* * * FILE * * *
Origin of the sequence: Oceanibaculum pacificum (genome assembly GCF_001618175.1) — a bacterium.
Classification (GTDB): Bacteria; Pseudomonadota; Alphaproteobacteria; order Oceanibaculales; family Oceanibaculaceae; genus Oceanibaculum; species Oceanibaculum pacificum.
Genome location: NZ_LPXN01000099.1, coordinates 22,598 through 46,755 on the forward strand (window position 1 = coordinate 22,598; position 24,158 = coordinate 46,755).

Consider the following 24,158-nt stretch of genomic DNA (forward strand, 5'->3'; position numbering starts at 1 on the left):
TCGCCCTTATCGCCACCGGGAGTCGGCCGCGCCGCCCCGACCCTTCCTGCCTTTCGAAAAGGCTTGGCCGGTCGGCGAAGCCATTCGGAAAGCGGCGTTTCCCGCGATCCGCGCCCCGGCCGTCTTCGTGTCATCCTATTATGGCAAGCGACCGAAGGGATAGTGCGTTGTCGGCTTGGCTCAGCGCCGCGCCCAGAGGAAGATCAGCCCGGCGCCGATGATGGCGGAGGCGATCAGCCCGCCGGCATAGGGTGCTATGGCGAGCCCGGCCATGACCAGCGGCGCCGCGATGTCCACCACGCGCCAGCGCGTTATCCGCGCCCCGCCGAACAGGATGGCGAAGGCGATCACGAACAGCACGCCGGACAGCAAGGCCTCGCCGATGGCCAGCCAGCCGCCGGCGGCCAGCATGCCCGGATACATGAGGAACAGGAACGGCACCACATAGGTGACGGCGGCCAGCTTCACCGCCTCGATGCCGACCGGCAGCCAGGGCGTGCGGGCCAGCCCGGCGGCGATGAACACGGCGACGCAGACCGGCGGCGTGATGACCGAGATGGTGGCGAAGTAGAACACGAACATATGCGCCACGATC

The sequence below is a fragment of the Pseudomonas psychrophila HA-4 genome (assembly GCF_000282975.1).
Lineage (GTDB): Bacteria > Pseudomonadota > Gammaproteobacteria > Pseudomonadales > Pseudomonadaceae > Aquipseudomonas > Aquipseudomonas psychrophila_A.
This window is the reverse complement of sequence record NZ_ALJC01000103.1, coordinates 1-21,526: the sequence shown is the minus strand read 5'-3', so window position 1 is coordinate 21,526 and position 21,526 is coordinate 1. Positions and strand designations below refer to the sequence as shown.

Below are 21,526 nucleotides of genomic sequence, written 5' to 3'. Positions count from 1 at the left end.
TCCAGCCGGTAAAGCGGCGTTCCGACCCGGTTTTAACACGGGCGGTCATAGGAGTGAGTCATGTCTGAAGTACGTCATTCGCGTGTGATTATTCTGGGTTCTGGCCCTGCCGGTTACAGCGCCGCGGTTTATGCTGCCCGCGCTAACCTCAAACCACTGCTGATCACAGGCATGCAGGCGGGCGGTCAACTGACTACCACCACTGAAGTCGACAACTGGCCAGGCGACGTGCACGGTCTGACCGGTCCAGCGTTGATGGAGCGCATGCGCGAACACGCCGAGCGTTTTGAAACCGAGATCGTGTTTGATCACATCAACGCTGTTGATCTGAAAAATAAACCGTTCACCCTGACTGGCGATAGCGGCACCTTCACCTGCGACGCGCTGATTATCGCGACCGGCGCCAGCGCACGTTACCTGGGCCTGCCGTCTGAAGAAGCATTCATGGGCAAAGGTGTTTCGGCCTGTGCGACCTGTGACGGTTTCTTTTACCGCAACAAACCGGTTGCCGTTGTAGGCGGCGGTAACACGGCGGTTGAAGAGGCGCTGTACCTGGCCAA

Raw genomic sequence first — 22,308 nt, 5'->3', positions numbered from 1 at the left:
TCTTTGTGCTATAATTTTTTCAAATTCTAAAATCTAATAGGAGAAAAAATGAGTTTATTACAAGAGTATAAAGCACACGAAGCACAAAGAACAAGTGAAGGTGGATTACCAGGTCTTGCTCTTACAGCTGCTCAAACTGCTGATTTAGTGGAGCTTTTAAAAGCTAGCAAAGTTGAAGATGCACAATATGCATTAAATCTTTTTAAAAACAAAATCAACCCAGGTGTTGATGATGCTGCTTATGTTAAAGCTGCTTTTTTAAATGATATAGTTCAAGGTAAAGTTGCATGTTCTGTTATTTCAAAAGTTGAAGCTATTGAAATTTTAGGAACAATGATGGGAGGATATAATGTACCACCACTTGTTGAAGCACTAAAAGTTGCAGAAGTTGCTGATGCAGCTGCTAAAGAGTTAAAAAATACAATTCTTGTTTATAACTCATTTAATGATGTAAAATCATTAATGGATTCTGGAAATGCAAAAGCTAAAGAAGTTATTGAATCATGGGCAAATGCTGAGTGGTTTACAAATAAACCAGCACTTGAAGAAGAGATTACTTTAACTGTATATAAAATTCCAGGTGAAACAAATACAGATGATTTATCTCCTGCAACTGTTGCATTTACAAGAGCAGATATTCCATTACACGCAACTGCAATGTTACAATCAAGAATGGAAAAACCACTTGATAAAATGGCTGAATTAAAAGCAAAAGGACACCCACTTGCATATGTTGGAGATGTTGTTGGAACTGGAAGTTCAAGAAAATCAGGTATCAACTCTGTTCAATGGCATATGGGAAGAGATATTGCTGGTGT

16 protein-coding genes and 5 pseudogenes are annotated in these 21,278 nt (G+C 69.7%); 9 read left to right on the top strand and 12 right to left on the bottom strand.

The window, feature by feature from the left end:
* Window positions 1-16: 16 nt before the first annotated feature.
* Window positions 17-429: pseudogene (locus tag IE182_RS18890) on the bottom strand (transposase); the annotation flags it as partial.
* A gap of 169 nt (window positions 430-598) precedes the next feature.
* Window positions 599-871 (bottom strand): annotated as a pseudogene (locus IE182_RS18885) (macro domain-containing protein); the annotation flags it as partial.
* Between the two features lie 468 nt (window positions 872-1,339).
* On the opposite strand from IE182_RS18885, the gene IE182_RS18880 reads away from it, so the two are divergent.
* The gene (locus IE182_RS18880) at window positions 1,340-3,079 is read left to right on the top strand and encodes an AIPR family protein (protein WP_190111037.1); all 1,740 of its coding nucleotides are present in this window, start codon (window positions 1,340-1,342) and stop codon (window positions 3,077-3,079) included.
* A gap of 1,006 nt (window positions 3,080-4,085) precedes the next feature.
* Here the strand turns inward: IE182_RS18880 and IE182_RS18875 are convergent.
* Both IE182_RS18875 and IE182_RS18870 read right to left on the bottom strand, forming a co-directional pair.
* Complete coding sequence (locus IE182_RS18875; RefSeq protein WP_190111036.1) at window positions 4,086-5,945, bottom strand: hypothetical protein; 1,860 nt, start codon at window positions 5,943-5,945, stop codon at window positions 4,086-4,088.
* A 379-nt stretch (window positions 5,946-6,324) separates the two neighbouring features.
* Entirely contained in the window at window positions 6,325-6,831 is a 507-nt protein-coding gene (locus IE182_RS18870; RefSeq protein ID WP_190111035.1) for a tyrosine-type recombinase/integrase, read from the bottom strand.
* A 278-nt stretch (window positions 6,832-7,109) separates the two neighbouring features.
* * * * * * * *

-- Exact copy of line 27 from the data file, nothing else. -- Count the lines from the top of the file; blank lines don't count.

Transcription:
* Entirely contained in the window at window positions 6,325-6,831 is a 507-nt protein-coding gene (locus IE182_RS18870; RefSeq protein ID WP_190111035.1) for a tyrosine-type recombinase/integrase, read from the bottom strand.